Wildlife TV

Learn interesting and funny plant and animal facts with videos and photos

Impala: Dressed for success

on May 24, 2013

If you’ve ever been in the bush, you will have undoubtedly seen one of these beautiful animals: the noble Impala (Aepyceros melampus). Unfortunately these animals have acquired an unfair reputation as being boring and unimpressively commonplace. I have witnessed guides driving past a herd of impala without saying a word about them to their guests, I have even heard the odious acronym ‘ABI’; ‘Another Bloody Impala’, said in frustration by guides who claim ‘they haven’t seen anything’ on a game drive that was in fact littered with beautiful animals, which just so happened not to be one of the ‘Big 5’.

But enough complaining! Look at this beautiful specimen of an impala ram, as seen in the last ‘Photo Previews‘ post.

There are over 2 million Impala in Africa; one of the most successful mammals.

Male Impalas (rams) have horns whereas females (ewes) do not.

Impala have also been called ‘McDonalds of the bush’; in reference to their ubiqutousness and the frequency that they are predated upon, but this term is derogatory and cynical, impala are Africa’s survivalists; an ancient and adaptable species that has a whole host of characteristics that have enabled it to become one of the most successful mammals in Africa. But for now, let’s just look at some of their more visible characteristics.

Notice how an impala is much darker on its back, on top, than it is on its belly, underneath. This is for a very good reason, not just because it looks cool; as sunlight hits objects from above it typically causes the top of objects to appear lighter, becoming progressively darker as it moves down, as shadows are cast. This is called countershading and is a form of camouflage employed to cancel out this lighting effect through animals being darker on top than they are underneath so that they blend more seamlessly into their environment.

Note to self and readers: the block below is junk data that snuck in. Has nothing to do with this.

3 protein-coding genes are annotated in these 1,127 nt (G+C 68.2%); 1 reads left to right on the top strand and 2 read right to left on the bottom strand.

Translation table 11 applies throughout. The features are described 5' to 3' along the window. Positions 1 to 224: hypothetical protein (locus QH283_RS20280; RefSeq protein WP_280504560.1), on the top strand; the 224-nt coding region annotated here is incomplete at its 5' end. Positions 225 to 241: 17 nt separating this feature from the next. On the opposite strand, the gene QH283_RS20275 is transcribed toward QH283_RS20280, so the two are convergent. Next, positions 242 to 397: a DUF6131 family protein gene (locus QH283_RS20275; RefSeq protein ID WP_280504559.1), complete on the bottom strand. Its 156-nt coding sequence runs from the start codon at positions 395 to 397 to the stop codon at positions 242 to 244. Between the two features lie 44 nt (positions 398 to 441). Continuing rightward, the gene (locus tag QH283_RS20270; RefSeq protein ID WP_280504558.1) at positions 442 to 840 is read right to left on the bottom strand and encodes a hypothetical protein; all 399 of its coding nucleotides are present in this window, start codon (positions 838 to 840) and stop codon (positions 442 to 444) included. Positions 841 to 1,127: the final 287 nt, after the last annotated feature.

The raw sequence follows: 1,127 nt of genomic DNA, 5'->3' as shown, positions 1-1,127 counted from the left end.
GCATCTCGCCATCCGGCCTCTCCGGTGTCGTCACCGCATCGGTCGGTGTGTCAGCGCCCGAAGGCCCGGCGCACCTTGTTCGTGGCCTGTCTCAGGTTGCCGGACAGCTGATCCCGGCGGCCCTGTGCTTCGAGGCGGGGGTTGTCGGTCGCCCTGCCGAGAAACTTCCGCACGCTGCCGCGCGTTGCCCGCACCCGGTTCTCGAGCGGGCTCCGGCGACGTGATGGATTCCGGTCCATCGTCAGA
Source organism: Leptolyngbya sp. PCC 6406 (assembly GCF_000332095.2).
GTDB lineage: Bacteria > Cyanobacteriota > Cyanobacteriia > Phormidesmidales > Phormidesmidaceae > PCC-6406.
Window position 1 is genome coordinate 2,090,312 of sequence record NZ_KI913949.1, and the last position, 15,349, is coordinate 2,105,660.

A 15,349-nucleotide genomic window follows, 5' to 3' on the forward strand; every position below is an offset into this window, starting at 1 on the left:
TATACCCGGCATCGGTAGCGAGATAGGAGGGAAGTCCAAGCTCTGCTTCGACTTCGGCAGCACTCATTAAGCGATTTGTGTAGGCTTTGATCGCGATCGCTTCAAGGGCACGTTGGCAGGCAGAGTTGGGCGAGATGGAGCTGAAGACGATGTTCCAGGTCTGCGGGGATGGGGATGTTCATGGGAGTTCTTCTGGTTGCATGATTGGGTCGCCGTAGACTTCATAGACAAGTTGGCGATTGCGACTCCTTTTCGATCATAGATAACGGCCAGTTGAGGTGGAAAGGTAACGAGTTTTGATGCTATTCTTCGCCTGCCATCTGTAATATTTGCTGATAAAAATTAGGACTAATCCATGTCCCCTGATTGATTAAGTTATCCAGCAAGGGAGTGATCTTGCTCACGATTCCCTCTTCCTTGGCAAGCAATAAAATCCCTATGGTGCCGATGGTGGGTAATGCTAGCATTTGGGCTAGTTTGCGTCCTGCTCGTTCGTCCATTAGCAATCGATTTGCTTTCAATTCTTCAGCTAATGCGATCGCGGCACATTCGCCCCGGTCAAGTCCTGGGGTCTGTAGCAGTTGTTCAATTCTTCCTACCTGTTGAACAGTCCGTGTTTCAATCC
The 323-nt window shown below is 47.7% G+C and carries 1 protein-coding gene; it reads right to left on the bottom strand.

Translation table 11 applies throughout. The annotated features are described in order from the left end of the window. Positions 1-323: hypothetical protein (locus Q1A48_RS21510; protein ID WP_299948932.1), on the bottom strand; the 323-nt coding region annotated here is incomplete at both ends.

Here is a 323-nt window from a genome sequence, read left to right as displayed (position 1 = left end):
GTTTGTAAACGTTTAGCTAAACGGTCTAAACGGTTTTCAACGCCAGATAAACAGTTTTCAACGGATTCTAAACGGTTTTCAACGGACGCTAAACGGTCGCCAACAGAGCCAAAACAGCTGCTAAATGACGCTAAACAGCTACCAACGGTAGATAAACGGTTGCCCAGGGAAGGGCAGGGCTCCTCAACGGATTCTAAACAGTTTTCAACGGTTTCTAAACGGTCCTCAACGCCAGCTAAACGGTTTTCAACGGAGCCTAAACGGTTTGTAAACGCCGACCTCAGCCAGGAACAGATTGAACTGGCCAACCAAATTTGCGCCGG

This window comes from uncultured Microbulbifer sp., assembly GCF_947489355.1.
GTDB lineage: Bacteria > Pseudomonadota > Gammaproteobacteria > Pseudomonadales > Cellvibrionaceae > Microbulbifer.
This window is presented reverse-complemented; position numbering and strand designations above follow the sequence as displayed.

Many animals have colouration on their rears that are distinctive and stand out from the rest of their body; primarily as a form of communication, these are called ‘follow-me-signs’. Impala are almost entirely reddish-brown, however, at their rump they have striking black and white stripes at the top of their legs and on their tail; but why break their camouflage? When predators appear and a herd of impala need to run away, distinctive markings at their rear allow impala to follow one another which means that the herd can keep together but also, in a more sinister strategy; it means that one impala can get another to follow behind it, potentially sacrificing a fellow impala to the predator in order to escape safely.